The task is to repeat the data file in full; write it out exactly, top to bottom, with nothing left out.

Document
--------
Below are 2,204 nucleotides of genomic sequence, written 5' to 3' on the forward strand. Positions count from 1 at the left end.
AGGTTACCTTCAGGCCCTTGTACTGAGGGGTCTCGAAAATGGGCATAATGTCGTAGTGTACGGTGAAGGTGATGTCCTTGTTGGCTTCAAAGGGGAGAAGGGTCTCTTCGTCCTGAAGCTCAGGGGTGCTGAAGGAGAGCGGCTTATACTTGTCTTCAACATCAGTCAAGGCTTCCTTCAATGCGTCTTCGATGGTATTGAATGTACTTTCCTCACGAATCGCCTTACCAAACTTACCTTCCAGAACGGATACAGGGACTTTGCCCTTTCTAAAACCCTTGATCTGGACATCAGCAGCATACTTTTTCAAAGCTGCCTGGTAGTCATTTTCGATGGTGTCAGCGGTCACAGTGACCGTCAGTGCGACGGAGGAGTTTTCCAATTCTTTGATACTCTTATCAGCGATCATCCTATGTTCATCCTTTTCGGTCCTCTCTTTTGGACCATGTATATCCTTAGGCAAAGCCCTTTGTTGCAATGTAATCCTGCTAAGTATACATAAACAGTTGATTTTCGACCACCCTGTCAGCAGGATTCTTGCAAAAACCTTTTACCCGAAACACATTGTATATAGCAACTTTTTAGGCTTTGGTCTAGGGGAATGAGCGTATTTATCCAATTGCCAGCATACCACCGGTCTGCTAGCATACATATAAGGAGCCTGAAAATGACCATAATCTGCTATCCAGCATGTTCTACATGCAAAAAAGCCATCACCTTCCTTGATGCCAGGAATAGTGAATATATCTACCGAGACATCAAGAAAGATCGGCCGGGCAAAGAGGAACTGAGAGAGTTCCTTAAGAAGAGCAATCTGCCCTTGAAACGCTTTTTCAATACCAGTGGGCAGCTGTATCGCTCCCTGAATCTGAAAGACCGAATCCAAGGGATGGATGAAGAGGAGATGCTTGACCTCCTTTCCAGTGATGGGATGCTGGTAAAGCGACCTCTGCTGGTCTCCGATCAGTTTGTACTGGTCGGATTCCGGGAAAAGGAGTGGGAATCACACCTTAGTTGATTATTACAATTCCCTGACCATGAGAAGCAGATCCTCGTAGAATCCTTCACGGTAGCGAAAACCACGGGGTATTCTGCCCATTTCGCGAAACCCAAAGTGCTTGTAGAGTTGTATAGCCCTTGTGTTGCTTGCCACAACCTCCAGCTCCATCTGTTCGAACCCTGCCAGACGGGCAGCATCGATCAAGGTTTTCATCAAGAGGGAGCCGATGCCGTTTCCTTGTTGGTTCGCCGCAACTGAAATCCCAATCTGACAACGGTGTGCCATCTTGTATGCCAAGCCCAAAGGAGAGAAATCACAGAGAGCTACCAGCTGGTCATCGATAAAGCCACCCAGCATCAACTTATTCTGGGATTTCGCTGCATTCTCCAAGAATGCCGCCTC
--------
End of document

Below are 2,204 nucleotides of genomic sequence, written 5' to 3' on the forward strand. Positions count from 1 at the left end.
AGGTTACCTTCAGGCCCTTGTACTGAGGGGTCTCGAAAATGGGCATAATGTCGTAGTGTACGGTGAAGGTGATGTCCTTGTTGGCTTCAAAGGGGAGAAGGGTCTCTTCGTCCTGAAGCTCAGGGGTGCTGAAGGAGAGCGGCTTATACTTGTCTTCAACATCAGTCAAGGCTTCCTTCAATGCGTCTTCGATGGTATTGAATGTACTTTCCTCACGAATCGCCTTACCAAACTTACCTTCCAGAACGGATACAGGGACTTTGCCCTTTCTAAAACCCTTGATCTGGACATCAGCAGCATACTTTTTCAAAGCTGCCTGGTAGTCATTTTCGATGGTGTCAGCGGTCACAGTGACCGTCAGTGCGACGGAGGAGTTTTCCAATTCTTTGATACTCTTATCAGCGATCATCCTATGTTCATCCTTTTCGGTCCTCTCTTTTGGACCATGTATATCCTTAGGCAAAGCCCTTTGTTGCAATGTAATCCTGCTAAGTATACATAAACAGTTGATTTTCGACCACCCTGTCAGCAGGATTCTTGCAAAAACCTTTTACCCGAAACACATTGTATATAGCAACTTTTTAGGCTTTGGTCTAGGGGAATGAGCGTATTTATCCAATTGCCAGCATACCACCGGTCTGCTAGCATACATATAAGGAGCCTGAAAATGACCATAATCTGCTATCCAGCATGTTCTACATGCAAAAAAGCCATCACCTTCCTTGATGCCAGGAATAGTGAATATATCTACCGAGACATCAAGAAAGATCGGCCGGGCAAAGAGGAACTGAGAGAGTTCCTTAAGAAGAGCAATCTGCCCTTGAAACGCTTTTTCAATACCAGTGGGCAGCTGTATCGCTCCCTGAATCTGAAAGACCGAATCCAAGGGATGGATGAAGAGGAGATGCTTGACCTCCTTTCCAGTGATGGGATGCTGGTAAAGCGACCTCTGCTGGTCTCCGATCAGTTTGTACTGGTCGGATTCCGGGAAAAGGAGTGGGAATCACACCTTAGTTGATTATTACAATTCCCTGACCATGAGAAGCAGATCCTCGTAGAATCCTTCACGGTAGCGAAAACCACGGGGTATTCTGCCCATTTCGCGAAACCCAAAGTGCTTGTAGAGTTGTATAGCCCTTGTGTTGCTTGCCACAACCTCCAGCTCCATCTGTTCGAACCCTGCCAGACGGGCAGCATCGATCAAGGTTTTCATCAAGAGGGAGCCGATGCCGTTTCCTTGTTGGTTCGCCGCAACTGAAATCCCAATCTGACAACGGTGTGCCATCTTGTATGCCAAGCCCAAAGGAGAGAAATCACAGAGAGCTACCAGCTGGTCATCGATAAAGCCACCCAGCATCAACTTATTCTGGGATTTCGCTGCATTCTCCAAGAATGCCGCCTC